Use this devo as you are able, in whole or in part. Don’t feel compelled to read it all. Simply read and meditate upon whatever catches your attention. The goal is enjoying time with God through His Word and in prayer. Questions about the devotional elements?

Call to Prayer

“Our mouths were filled with laughter, our tongues with songs of joy. . . . The LORD has done great things for us, and we are filled with joy.” (Ps. 126:2-3)

Prayer of Confession

Living God, why am I shy to venture out and make disciples? Your words are an invitation to experience a fetching way of life. Teach me that following Jesus is not a spectator sport but a full-contact experience, joining with your Holy Spirit who is already at work in the world. Send me with courage, knowing that your mission is not dependent on my persuasive words but your Holy Spirit’s powerful work. Amen. (Prayer based on the Canons of Dort, Question 3/4.14)

*Prayer borrowed from Philip Reinders’ Seeking God’s Face: Praying with the Bible through the Year

Reading Plan

This reading plan will help you to develop the habit of being in God’s Word each morning and evening. Come to this time with expectation. Expect God to reveal himself to you. Expect that he delights in you being there, even when you’ve wandered away. Growing a spiritual habit is a slow, patient process. So be kind to yourself as you grow! 

Readings are hyperlinked. Simply hover over the passage or click Morning/Evening Reading (email version).

Morning Readings:

Pray Psalm 103 | Read Galatians 4

  • Praying the Psalms: Read slowly. Take note of words and phrases. Bring them before the Lord in prayer and personalize the passage as you pray.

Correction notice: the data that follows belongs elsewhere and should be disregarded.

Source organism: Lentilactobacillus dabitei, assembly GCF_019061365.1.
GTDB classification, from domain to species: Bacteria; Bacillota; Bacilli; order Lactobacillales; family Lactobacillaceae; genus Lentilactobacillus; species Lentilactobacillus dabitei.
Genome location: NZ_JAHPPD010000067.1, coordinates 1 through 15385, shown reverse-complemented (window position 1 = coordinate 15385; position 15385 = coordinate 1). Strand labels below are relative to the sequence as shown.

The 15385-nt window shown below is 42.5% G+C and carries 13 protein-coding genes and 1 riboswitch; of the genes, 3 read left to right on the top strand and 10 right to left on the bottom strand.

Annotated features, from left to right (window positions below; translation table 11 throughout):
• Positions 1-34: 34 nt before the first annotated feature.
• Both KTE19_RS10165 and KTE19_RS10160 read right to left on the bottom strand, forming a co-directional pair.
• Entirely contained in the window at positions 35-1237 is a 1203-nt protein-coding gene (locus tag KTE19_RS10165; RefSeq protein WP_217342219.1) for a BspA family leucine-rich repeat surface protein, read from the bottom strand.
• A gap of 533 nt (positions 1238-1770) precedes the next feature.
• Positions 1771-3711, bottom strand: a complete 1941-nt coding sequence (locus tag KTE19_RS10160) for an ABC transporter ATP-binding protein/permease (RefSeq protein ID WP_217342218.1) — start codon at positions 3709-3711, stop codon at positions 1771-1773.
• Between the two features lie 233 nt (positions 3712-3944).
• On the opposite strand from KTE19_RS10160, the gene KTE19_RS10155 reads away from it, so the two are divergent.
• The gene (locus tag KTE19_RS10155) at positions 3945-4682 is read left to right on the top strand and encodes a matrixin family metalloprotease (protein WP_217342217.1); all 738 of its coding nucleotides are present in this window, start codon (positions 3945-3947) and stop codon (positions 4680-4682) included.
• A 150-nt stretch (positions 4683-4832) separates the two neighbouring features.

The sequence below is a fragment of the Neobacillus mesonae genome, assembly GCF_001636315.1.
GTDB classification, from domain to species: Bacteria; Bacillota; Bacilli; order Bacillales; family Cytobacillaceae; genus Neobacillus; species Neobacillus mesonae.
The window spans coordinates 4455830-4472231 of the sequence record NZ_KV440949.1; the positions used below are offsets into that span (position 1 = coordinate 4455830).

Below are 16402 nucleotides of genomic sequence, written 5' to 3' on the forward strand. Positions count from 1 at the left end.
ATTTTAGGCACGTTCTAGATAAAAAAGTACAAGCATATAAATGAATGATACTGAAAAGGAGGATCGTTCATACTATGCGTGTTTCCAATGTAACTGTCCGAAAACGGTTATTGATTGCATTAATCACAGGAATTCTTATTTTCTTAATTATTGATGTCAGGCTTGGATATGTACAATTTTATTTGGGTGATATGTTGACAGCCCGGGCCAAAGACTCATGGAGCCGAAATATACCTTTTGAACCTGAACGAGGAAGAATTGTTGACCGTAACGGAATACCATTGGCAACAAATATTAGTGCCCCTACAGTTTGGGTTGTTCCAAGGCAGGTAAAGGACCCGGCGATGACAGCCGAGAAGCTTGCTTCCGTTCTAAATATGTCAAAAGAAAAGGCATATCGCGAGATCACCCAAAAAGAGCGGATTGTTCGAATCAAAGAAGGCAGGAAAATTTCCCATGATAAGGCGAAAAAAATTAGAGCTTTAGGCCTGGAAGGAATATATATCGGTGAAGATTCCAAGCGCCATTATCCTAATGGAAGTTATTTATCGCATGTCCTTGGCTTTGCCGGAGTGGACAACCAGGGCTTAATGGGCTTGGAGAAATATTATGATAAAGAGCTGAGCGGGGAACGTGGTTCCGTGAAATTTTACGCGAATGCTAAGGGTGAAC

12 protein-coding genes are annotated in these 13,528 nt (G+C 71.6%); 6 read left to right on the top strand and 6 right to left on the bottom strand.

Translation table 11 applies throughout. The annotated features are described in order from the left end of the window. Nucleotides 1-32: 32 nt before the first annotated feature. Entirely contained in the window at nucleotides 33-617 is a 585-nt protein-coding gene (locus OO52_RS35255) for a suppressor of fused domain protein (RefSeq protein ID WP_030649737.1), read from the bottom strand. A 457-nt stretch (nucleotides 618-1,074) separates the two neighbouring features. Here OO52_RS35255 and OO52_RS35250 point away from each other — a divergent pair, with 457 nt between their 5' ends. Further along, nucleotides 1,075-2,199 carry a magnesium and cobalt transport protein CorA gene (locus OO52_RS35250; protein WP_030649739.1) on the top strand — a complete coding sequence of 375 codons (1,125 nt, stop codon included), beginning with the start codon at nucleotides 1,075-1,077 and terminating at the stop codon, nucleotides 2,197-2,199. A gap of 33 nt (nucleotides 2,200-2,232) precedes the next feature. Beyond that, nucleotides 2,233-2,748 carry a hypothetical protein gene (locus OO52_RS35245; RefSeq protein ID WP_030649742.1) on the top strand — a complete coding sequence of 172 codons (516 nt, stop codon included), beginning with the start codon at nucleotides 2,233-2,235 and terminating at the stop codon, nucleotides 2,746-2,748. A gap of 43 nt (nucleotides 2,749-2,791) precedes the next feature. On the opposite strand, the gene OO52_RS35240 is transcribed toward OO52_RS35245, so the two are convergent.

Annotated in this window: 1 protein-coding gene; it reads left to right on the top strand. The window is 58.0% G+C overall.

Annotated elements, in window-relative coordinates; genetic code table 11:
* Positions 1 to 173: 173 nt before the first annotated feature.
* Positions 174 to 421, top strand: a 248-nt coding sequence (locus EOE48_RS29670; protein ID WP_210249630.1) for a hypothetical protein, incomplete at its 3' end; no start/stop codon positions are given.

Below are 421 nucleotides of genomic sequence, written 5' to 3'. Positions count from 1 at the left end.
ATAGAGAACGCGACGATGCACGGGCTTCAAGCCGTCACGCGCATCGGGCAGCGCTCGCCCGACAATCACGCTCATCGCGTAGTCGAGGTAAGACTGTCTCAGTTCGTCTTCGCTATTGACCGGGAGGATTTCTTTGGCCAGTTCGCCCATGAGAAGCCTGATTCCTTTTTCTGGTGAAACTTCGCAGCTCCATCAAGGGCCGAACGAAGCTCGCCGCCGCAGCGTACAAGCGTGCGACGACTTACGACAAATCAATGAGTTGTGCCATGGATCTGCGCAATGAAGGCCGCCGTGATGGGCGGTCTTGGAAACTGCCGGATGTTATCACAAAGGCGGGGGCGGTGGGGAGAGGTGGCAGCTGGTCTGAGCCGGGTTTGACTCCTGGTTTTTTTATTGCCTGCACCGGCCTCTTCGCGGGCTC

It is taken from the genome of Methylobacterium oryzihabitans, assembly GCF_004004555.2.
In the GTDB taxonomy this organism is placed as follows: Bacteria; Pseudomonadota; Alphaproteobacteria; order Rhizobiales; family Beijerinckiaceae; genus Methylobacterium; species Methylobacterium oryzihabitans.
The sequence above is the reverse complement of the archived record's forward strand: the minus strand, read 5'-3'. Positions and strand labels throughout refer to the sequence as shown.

• NT Context: “Paul’s letter to the Galatian churches helps them, and us, recover the original freedom of the gospel. It also gives direction in the nature of God’s gift of freedom—most necessary guidance, for freedom is a delicate and subtle gift, easily perverted and often squandered.” Meditate on the passage, noting a few words or a phrase that stood out. Take them to God in prayer.

Evening Readings:

Pray Psalm 104 | Read Nehemiah 9

  • OT Context: “Nehemiah started out as a government worker in the employ of a foreign king. Then he became—and this is the work he tells us of in these memoirs—a building contractor, called in to rebuild the walls of Jerusalem. His coworker Ezra was a scholar and teacher, working with the Scriptures. Nehemiah worked with stones and mortar. The stories of the two men are interwoven in a seamless fabric of vocational holiness. Neither job was more or less important or holy than the other. Nehemiah needed Ezra; Ezra needed Nehemiah. God’s people needed the work of both of them. We still do. Reflect on the passage. Who was the original audience, and what was their situation? How is that relevant to you today?

Sermon Devo

We are in our Spring series in Romans 8. Each day we will dig into a different aspect of this incomparable chapter and see how it alters the way we live “in Christ!”

Read: Romans 8